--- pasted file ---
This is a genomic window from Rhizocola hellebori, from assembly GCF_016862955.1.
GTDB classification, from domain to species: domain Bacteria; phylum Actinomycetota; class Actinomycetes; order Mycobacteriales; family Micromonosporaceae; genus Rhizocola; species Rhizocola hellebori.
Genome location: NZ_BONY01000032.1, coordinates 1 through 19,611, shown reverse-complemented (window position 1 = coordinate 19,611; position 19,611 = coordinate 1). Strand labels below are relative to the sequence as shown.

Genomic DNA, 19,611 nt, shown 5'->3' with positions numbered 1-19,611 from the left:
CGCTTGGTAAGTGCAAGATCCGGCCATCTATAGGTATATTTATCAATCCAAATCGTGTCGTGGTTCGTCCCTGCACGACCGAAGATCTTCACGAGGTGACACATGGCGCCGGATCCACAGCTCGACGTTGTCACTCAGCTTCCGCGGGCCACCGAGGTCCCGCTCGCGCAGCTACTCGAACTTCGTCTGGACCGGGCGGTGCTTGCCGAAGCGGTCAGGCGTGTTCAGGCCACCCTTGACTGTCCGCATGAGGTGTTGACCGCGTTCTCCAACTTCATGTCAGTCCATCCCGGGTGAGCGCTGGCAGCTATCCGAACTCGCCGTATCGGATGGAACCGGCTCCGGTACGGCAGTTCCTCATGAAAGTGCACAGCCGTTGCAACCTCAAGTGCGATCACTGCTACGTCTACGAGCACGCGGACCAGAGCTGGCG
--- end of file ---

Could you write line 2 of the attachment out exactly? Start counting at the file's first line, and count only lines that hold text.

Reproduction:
GTDB classification, from domain to species: domain Bacteria; phylum Actinomycetota; class Actinomycetes; order Mycobacteriales; family Micromonosporaceae; genus Rhizocola; species Rhizocola hellebori.